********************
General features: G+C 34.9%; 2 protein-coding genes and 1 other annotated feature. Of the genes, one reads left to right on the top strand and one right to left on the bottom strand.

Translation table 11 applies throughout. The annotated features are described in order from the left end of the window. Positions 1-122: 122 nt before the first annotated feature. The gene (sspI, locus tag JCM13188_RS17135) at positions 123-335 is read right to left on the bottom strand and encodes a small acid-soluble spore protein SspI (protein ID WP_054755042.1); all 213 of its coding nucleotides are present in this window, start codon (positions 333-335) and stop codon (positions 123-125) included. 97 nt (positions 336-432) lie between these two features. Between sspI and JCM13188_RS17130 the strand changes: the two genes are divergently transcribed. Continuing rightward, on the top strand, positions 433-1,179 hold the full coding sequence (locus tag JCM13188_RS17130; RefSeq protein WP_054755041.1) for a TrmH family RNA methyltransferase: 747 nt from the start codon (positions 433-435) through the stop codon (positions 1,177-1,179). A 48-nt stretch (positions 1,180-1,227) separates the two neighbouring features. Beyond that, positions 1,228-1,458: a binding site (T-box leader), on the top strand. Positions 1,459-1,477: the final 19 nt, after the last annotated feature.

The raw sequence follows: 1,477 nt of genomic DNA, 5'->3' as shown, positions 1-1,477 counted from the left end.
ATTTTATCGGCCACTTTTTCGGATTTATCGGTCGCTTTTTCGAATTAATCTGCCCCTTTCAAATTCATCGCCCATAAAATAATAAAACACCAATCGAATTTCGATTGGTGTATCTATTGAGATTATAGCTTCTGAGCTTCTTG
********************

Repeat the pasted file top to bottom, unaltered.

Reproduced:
General features: G+C 34.9%; 2 protein-coding genes and 1 other annotated feature. Of the genes, one reads left to right on the top strand and one right to left on the bottom strand.

Translation table 11 applies throughout. The annotated features are described in order from the left end of the window. Positions 1-122: 122 nt before the first annotated feature. The gene (sspI, locus tag JCM13188_RS17135) at positions 123-335 is read right to left on the bottom strand and encodes a small acid-soluble spore protein SspI (protein ID WP_054755042.1); all 213 of its coding nucleotides are present in this window, start codon (positions 333-335) and stop codon (positions 123-125) included. 97 nt (positions 336-432) lie between these two features. Between sspI and JCM13188_RS17130 the strand changes: the two genes are divergently transcribed. Continuing rightward, on the top strand, positions 433-1,179 hold the full coding sequence (locus tag JCM13188_RS17130; RefSeq protein WP_054755041.1) for a TrmH family RNA methyltransferase: 747 nt from the start codon (positions 433-435) through the stop codon (positions 1,177-1,179). A 48-nt stretch (positions 1,180-1,227) separates the two neighbouring features. Beyond that, positions 1,228-1,458: a binding site (T-box leader), on the top strand. Positions 1,459-1,477: the final 19 nt, after the last annotated feature.

The raw sequence follows: 1,477 nt of genomic DNA, 5'->3' as shown, positions 1-1,477 counted from the left end.
ATTTTATCGGCCACTTTTTCGGATTTATCGGTCGCTTTTTCGAATTAATCTGCCCCTTTCAAATTCATCGCCCATAAAATAATAAAACACCAATCGAATTTCGATTGGTGTATCTATTGAGATTATAGCTTCTGAGCTTCTTG